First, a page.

Fears, hope, and living the now.

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On May 3, 2015 I will line up for the Vancouver half-marathon and return to racing after a stubborn injury. This week marks the start of my 12 week training program.

Signing up for a race, setting a time goal, and diving into a training program is nothing new for me. I have been following this routine continually for the last 8 years and have grown awfully attached to it. I rely on it. If I can keep my running in check, I feel good, I can manage life’s other stressors. When I’m in between programs, or when I’m taking a “break”, I feel kind of lost.

Back in June, just before I was slotted to run Leg 3 of Sinister 7, I had a short, but painful bout of plantar fasciitis. With treatment and tape, I was still able to run and had an absolute blast. I had planned to recover from Sinister and start preparing for the Edmonton Half & then Chicago Marathon. Chicago was a “bucket list” marathon and I was really excited to see what I could do on the flat and fast course after a solid summer of training. I had some disappointing results in the previous year and I was determined to prove myself (to myself).

But that episode of planter started a downward spiral of injury. I ignored pain. Kept running.  Attempted to keep racing. Got frustrated. Finally, took 6 weeks (mostly) off running. Spent hours in the pool and on the bike. Spent my life’s savings on physio, athletic therapy, chiropractors, exercise therapists, massages. I was difficult to live with for a solid 3 months, I’m sure. Never was I so jealous of Nick and my friends who were getting up at 5:30am to do mile repeats.

Spin Kacey

With a lot of cross-training and determination, I ran Chicago. I did not race, but I still managed a 3:50:56 marathon. One of my slowest, and a far cry from my initial goal of sub 3:20, but reaching that finish line sure felt like victory. Seeing my friends at the finish line (they all had epic results – so inspiring!) fueled my desire to press on, to race again.

I’ve vowed to leave this part of my running “past” behind this year. To move forward. Set new goals and not let previous disappointments define me. And, I am doing it…but fears linger in the background.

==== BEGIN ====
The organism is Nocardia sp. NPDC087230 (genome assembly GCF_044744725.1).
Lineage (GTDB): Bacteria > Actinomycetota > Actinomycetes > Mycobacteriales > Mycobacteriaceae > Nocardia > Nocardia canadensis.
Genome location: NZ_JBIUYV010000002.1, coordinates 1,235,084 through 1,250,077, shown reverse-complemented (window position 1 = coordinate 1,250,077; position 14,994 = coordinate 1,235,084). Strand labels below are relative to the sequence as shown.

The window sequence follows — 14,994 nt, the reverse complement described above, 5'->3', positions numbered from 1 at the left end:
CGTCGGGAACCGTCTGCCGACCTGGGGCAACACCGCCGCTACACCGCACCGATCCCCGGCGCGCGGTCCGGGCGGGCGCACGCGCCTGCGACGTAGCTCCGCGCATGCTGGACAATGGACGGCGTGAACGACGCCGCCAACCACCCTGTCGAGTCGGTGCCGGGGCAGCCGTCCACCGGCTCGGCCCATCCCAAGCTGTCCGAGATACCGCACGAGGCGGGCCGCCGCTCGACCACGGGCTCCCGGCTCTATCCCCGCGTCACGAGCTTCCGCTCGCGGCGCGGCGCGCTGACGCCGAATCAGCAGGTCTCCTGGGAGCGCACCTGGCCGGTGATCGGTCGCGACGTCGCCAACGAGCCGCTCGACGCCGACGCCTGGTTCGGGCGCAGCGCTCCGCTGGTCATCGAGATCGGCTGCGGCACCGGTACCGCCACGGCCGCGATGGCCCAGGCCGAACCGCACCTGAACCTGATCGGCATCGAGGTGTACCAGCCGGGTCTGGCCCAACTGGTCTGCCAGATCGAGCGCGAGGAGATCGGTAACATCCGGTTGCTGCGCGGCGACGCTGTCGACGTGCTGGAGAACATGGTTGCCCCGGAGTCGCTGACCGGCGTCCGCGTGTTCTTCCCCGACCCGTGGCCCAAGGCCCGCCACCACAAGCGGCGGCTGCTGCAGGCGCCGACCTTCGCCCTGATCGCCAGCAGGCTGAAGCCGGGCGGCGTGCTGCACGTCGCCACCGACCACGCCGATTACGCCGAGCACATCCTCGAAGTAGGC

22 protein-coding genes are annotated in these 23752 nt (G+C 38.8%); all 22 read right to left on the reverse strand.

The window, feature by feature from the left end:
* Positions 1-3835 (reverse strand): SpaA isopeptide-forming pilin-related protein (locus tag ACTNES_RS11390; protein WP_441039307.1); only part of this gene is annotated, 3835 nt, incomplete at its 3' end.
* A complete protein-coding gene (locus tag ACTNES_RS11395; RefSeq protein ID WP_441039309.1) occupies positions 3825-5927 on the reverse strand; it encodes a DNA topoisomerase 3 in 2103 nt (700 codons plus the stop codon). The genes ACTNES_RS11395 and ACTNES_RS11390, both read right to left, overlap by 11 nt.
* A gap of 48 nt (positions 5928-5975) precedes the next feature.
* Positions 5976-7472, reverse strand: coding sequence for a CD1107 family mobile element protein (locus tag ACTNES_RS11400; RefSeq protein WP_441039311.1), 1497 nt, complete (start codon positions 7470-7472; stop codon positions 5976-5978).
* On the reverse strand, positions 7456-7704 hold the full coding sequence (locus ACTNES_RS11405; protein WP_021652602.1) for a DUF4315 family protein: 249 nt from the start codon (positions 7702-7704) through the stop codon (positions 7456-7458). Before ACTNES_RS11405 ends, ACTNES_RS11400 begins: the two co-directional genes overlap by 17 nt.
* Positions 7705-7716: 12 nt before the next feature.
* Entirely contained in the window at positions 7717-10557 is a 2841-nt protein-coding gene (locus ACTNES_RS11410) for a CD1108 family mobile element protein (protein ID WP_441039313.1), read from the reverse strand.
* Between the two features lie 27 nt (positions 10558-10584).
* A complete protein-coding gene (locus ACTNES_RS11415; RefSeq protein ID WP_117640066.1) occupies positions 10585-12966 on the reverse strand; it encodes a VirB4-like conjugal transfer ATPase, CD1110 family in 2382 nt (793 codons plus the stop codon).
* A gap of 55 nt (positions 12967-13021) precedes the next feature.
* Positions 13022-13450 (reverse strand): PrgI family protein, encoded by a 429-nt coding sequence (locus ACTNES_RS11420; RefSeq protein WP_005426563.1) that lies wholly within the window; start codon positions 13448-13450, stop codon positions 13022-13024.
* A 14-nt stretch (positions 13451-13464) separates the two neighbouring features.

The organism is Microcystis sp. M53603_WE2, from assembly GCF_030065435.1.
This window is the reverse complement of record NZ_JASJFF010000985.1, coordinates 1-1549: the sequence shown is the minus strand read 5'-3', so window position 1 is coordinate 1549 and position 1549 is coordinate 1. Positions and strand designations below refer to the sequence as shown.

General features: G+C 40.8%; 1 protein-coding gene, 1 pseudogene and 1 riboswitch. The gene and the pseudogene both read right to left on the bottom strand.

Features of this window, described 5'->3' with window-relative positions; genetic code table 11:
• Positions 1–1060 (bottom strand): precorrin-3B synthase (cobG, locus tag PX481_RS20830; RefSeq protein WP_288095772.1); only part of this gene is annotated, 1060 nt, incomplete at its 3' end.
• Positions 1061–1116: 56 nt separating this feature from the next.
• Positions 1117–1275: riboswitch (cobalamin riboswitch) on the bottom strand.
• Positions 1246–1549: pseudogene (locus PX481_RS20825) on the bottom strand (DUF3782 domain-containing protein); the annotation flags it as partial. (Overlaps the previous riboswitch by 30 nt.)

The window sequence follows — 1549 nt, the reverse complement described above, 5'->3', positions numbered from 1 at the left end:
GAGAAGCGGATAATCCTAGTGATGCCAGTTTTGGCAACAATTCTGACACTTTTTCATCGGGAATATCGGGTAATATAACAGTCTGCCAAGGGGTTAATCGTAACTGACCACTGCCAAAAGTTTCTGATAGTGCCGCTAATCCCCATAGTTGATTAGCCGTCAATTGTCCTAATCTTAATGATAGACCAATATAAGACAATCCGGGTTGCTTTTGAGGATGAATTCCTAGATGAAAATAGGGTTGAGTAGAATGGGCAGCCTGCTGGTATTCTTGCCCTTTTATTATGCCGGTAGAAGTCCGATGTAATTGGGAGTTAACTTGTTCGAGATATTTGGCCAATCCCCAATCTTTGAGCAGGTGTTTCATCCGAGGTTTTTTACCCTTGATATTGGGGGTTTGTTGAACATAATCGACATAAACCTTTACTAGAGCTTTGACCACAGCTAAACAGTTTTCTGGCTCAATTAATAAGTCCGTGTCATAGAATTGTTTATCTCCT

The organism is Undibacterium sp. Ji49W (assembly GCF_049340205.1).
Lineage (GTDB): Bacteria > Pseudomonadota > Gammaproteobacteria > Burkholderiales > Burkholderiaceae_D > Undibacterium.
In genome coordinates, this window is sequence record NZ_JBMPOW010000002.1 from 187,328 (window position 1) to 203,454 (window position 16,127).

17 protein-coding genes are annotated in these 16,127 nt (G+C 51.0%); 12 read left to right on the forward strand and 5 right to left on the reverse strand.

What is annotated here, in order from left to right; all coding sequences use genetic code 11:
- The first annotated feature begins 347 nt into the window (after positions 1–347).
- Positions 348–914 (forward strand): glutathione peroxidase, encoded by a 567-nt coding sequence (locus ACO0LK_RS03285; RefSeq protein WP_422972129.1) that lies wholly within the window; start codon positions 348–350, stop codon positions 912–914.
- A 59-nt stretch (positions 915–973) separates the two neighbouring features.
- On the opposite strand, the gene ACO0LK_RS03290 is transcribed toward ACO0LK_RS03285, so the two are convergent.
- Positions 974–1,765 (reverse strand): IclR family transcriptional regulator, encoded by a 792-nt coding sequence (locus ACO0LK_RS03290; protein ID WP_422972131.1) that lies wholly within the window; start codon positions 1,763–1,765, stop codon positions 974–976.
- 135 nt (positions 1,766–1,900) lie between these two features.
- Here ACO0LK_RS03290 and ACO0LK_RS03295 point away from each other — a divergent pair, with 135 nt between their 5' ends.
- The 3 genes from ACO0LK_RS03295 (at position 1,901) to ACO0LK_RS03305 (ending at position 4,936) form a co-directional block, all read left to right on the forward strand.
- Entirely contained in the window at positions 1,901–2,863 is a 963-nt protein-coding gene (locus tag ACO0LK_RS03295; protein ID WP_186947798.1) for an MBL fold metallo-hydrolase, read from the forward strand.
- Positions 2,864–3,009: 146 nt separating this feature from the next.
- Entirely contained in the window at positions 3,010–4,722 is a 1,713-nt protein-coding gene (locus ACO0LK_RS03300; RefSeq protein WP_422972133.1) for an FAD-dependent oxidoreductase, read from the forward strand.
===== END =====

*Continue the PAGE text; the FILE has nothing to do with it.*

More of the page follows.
I’m afraid of failing.

I’m afraid of injury.

I’m afraid of not being good enough. Or fast enough. Or fit enough.

I’m afraid of giving up.

I’m afraid of letting people down. And letting myself down.

I’m afraid of setting goals that I never reach.

I’m afraid of uncertainty.

I’m afraid of vulnerability.

Over the last 10 weeks, I’ve been base building. After 3 weeks of rest following Chicago in October, I started back with easy miles, gradually working back to 70km a week. My injury is still in the rehab phase, but it’s pretty stable and my body is largely tolerating the return to endurance training. (You can read more about the importance and value of building a solid base before starting training program here- http://running.competitor.com/2014/01/training/coach-culpepper-the-beauty-of-the-base-phase_64398)

And now, it is go time. I have anticipated the start of a new, fresh, uninhibited training program for months. And mixed up with all my fears, is a lot of hope for a personal best come May. Something to reset my confidence as a runner. Something to build on.

Between all the fears and hope, I will take it one day at a time. One run at a time. One kilometre at a time. I will embrace the process. I will #getthere.

IMG_6581When you’re a dreamer, heart break and failure come with the territory, but I can tell you it’s worth it, because it’s a way of living that is both moving and memorable.

– Lauren Fleshman

 

Kacey

 

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Comments

  1. Do what you fear most. Control your fear.
    A person who has found themselves – is lost.
    If what you did yesterday seems great, you haven’t done anything today.

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